The human being is one fascinating creature. We are capable of the greatest good and the most heinous acts. A close look at human history reveals something fundamentally wrong with us. As the famed English journalist and satirist, Malcom Muggridge put it; “The depravity of man is at once the most empirically verifiable reality but at the same time the most intellectually resisted fact”. But if as we concluded in our first episode, humans are the walking talking representatives of God in His good world, why are we so messed up? How did we blow this privilege? Join us as we explore these thoughts in episode two of our Imago Dei series dubbed; ROGUE IMAGES.
In the creation account in Genesis 1, we read seven times where God proclaims over His creation that it was good. This sevenfold proclamation of goodness was to emphasize the fact that God handed over a perfectly good world to Adam and Eve, the first humans, to rule over. They were endowed with superior intellect and creative prowess to rule and legislate on behalf of God. In Genesis 2, we see this invitation into partnership when God presents the animals to Adam for him to assign names to them. What we see God do in chapter 1 (i.e. assigning names to creation), Adam does in chapter 2. This mirroring of roles reflected the relationship that God intended for humanity. We were to look to Him for guidance in the discharge of our dominion mandate.
However, in chapter 3 of Genesis the story of humanity takes a downward spiral. The newly inaugurated images of God go rogue. Right after God made the first humans, He made a home for them in a temple garden called Eden. In the center of the garden, there were two trees; the tree of life and the tree of the knowledge of good and evil. Humanity was granted access to all the trees God made except for the tree of the knowledge of good and evil. The instruction basically meant; as God’s images, humanity had creative freedom to exercise dominion over all of creation, but what they were not supposed to do is to define for themselves good and evil. The power to define good and evil was a power left for God alone. He is the and still remains the ultimate reference point. This is exactly what the tempter was driving at when he said to Eve in Genesis 3:5; “…when you eat from it your eyes will be opened, and you will be like God, knowing good and evil.” Humanity unfortunately fell for this lie and ate of the tree. As a result of this treasonous act, humanity was kicked out of the garden and cut off from their life source; God. The rest of human history is an outworking of what happens when images of God define good and evil for themselves. Right out of the garden we see humanity on a free fall. We encounter the first murder in the story of Cain and Abel, violence in the earth in the flood narrative and the development of societies in mass rebellion against God (Tower of Babel). This is the biblical worldview of what is wrong with our world. We are the images of a powerful creator, endowed with creativity and wisdom but have decided to live on our own terms, wreaking havoc and chaos in our pursuit of independence.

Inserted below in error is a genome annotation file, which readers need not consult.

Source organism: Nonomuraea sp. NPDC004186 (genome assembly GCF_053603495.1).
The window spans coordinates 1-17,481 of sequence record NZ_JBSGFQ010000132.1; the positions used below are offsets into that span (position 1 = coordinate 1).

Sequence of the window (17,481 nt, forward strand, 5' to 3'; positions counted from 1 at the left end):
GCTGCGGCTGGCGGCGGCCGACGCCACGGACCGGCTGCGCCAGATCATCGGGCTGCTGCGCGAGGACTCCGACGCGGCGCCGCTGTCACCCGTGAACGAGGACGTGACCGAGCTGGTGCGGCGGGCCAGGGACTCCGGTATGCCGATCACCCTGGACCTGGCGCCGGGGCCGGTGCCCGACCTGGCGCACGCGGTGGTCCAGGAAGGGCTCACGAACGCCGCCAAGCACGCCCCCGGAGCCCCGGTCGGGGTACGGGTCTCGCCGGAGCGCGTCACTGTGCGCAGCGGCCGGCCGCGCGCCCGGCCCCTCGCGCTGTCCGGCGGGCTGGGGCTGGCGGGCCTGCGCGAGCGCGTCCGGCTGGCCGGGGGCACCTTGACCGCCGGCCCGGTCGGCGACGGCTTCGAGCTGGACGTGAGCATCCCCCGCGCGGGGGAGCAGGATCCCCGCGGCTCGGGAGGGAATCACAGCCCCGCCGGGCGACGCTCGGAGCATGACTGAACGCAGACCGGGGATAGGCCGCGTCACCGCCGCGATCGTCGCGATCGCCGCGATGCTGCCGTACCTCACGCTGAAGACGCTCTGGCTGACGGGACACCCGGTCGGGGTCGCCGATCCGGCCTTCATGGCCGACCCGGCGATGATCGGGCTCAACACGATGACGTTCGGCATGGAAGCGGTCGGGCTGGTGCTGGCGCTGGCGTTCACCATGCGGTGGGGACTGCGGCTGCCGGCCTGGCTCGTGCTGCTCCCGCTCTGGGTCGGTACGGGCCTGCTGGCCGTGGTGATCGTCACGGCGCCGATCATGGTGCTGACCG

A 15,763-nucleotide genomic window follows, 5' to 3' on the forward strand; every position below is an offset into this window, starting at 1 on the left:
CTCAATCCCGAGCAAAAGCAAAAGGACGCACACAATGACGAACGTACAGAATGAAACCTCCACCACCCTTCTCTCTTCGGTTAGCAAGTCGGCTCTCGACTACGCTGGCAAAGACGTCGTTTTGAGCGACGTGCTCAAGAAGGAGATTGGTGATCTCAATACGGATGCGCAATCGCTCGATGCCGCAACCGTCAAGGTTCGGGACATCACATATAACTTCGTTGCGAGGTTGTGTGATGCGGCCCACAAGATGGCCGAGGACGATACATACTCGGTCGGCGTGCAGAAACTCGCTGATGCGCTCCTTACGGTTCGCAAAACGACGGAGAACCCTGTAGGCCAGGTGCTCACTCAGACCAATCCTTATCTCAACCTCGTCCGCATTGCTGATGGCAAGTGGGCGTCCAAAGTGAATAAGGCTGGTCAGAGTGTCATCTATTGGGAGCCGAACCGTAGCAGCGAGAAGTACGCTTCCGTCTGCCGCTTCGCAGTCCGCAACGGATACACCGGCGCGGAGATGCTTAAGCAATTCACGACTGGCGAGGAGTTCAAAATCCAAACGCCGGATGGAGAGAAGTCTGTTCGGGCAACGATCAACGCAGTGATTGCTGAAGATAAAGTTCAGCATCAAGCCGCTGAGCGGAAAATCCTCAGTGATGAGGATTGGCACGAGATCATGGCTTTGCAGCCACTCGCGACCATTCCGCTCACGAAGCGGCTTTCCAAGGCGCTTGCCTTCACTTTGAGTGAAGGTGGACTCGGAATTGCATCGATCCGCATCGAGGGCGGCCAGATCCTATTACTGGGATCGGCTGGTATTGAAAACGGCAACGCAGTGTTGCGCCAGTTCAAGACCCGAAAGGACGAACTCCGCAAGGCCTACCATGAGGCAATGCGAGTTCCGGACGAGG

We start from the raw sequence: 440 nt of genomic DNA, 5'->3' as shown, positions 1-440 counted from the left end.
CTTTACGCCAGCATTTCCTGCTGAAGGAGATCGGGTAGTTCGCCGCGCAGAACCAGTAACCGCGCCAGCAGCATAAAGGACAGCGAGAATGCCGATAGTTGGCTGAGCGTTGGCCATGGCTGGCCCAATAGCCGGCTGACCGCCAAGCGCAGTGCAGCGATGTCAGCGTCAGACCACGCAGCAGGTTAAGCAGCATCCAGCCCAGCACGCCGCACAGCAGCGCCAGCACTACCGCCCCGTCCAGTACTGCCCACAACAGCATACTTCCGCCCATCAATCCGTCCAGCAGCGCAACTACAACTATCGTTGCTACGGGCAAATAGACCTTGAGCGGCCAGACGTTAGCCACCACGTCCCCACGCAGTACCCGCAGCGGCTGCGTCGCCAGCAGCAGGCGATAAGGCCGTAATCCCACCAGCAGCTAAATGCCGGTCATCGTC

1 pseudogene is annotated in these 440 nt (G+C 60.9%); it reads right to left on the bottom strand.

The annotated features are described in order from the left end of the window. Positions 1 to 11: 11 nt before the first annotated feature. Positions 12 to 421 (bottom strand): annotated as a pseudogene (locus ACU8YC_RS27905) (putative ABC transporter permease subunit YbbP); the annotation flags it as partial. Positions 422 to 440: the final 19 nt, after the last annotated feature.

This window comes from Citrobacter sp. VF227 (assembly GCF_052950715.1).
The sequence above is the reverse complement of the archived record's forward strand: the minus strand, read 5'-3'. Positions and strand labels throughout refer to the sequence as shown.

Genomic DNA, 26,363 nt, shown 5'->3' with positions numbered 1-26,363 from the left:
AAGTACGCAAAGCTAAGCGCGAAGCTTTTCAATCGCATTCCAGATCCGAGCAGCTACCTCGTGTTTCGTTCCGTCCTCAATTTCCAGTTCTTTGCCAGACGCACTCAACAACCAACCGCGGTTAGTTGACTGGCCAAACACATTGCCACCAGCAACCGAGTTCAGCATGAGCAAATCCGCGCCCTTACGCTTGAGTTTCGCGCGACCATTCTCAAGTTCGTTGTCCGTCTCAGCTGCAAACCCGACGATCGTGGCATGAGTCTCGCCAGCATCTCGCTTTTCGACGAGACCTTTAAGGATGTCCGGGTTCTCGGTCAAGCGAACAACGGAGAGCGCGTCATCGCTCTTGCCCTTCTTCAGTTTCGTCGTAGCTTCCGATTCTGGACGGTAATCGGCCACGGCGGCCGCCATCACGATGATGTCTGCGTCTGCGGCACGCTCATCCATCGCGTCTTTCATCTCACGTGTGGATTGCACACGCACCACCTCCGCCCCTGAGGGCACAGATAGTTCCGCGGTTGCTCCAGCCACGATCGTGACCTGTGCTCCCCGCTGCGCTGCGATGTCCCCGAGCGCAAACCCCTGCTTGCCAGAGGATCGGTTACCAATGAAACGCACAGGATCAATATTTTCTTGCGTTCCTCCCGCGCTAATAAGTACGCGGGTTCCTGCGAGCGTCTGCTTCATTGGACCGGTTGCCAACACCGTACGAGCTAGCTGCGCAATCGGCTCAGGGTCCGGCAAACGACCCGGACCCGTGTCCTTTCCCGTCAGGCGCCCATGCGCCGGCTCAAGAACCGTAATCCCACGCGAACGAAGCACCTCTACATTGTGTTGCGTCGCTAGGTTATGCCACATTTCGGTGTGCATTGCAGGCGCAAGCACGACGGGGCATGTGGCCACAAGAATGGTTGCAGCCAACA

How is God going to take back His world from these rogue images? How will He restore fallen humanity?
In Genesis 12, right after the Tower of Babel narrative, God appears to a man named Abraham. He (God) promises to bless him and protect him and make his name great. He further promises that through his lineage all the nations of the earth were going to be blessed (Genesis 12:1-3). The words of the blessing sound strange, but not entirely so if you’ve been tracking with the biblical authors. In Genesis 3 humanity fell because they wanted to do things on their own terms. In the Babel narrative, an entire civilization was scattered by God because in rebellion they sought to make a name for themselves. On the back of these, God promises a man with no biological children at the time to make his name great, make his family a great nation and bring about a global blessing through his family. This was the beginning of God’s remedy. This family grows gradually and becomes the great nation of Israel. 430 years after the promise, Abraham’s descendants are stuck in Egypt serving as slaves to this world superpower. On the surface it looks as though all is lost and God has neglected them, but this was all accounted for in God’s plan (see Gen 17). God in response to their cries and pleas for help, raises up Moses as a deliverer to rescue Israel from the shackles of slavery and in an epic showdown involving Moses, Pharaoh, the gods of Egypt and Yahweh (the God of Abraham), the family of Abraham is released from slavery and a nation is born.
In Exodus 19, the Israelites meet God for the first time. In this meeting God enters into a covenant (actually a wedding ceremony of sorts) with the nation. In setting the terms of the covenant, God reveals His purpose for the nation of Israel.